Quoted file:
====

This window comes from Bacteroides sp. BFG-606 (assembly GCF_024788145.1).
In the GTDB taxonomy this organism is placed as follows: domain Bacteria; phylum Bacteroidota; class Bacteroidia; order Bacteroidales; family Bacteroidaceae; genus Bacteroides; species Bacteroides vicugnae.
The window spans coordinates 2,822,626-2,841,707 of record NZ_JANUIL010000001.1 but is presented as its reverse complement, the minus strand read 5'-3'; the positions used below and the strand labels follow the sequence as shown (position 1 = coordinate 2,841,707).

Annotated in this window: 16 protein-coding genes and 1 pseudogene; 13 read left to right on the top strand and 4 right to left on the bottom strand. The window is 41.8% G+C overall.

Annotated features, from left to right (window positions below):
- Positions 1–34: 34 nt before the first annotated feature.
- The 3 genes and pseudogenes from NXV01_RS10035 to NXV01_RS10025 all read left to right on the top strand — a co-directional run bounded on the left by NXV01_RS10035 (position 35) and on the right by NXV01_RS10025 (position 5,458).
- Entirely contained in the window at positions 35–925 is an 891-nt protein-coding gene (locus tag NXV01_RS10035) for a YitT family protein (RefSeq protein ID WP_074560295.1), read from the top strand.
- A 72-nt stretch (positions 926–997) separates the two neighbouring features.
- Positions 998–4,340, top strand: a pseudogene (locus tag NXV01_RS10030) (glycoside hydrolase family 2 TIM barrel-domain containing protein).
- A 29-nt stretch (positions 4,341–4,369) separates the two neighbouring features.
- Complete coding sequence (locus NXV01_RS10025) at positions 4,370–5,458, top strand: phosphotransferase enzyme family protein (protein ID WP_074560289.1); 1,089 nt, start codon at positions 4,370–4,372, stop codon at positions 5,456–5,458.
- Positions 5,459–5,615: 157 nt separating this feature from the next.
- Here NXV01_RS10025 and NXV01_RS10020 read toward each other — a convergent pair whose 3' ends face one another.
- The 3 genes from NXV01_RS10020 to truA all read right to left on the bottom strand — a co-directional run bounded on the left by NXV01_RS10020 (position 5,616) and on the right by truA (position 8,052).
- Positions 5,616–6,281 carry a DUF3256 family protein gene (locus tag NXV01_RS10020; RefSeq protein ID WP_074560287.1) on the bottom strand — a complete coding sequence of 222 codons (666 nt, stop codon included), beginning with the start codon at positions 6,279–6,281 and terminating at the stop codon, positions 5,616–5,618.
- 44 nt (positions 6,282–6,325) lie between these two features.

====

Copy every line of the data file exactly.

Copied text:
This window comes from Bacteroides sp. BFG-606 (assembly GCF_024788145.1).
In the GTDB taxonomy this organism is placed as follows: domain Bacteria; phylum Bacteroidota; class Bacteroidia; order Bacteroidales; family Bacteroidaceae; genus Bacteroides; species Bacteroides vicugnae.
The window spans coordinates 2,822,626-2,841,707 of record NZ_JANUIL010000001.1 but is presented as its reverse complement, the minus strand read 5'-3'; the positions used below and the strand labels follow the sequence as shown (position 1 = coordinate 2,841,707).

Annotated in this window: 16 protein-coding genes and 1 pseudogene; 13 read left to right on the top strand and 4 right to left on the bottom strand. The window is 41.8% G+C overall.

Annotated features, from left to right (window positions below):
- Positions 1–34: 34 nt before the first annotated feature.
- The 3 genes and pseudogenes from NXV01_RS10035 to NXV01_RS10025 all read left to right on the top strand — a co-directional run bounded on the left by NXV01_RS10035 (position 35) and on the right by NXV01_RS10025 (position 5,458).
- Entirely contained in the window at positions 35–925 is an 891-nt protein-coding gene (locus tag NXV01_RS10035) for a YitT family protein (RefSeq protein ID WP_074560295.1), read from the top strand.
- A 72-nt stretch (positions 926–997) separates the two neighbouring features.
- Positions 998–4,340, top strand: a pseudogene (locus tag NXV01_RS10030) (glycoside hydrolase family 2 TIM barrel-domain containing protein).
- A 29-nt stretch (positions 4,341–4,369) separates the two neighbouring features.
- Complete coding sequence (locus NXV01_RS10025) at positions 4,370–5,458, top strand: phosphotransferase enzyme family protein (protein ID WP_074560289.1); 1,089 nt, start codon at positions 4,370–4,372, stop codon at positions 5,456–5,458.
- Positions 5,459–5,615: 157 nt separating this feature from the next.
- Here NXV01_RS10025 and NXV01_RS10020 read toward each other — a convergent pair whose 3' ends face one another.
- The 3 genes from NXV01_RS10020 to truA all read right to left on the bottom strand — a co-directional run bounded on the left by NXV01_RS10020 (position 5,616) and on the right by truA (position 8,052).
- Positions 5,616–6,281 carry a DUF3256 family protein gene (locus tag NXV01_RS10020; RefSeq protein ID WP_074560287.1) on the bottom strand — a complete coding sequence of 222 codons (666 nt, stop codon included), beginning with the start codon at positions 6,279–6,281 and terminating at the stop codon, positions 5,616–5,618.
- 44 nt (positions 6,282–6,325) lie between these two features.